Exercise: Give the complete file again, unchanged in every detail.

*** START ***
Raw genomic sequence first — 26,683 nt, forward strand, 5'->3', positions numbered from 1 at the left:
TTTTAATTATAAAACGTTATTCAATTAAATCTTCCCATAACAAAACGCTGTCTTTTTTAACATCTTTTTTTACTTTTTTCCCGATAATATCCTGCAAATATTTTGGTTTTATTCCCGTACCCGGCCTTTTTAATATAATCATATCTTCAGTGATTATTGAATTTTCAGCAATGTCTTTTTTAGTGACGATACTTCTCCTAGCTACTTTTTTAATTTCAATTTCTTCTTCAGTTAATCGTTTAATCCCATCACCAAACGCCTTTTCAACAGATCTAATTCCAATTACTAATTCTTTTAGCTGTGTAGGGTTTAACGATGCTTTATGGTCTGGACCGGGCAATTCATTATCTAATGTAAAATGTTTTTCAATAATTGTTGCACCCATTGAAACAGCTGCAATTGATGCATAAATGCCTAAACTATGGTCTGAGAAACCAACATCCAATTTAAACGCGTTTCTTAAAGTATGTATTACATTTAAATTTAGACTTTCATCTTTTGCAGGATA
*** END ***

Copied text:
Raw genomic sequence first — 26,683 nt, forward strand, 5'->3', positions numbered from 1 at the left:
TTTTAATTATAAAACGTTATTCAATTAAATCTTCCCATAACAAAACGCTGTCTTTTTTAACATCTTTTTTTACTTTTTTCCCGATAATATCCTGCAAATATTTTGGTTTTATTCCCGTACCCGGCCTTTTTAATATAATCATATCTTCAGTGATTATTGAATTTTCAGCAATGTCTTTTTTAGTGACGATACTTCTCCTAGCTACTTTTTTAATTTCAATTTCTTCTTCAGTTAATCGTTTAATCCCATCACCAAACGCCTTTTCAACAGATCTAATTCCAATTACTAATTCTTTTAGCTGTGTAGGGTTTAACGATGCTTTATGGTCTGGACCGGGCAATTCATTATCTAATGTAAAATGTTTTTCAATAATTGTTGCACCCATTGAAACAGCTGCAATTGATGCATAAATGCCTAAACTATGGTCTGAGAAACCAACATCCAATTTAAACGCGTTTCTTAAAGTATGTATTACATTTAAATTTAGACTTTCATCTTTTGCAGGATA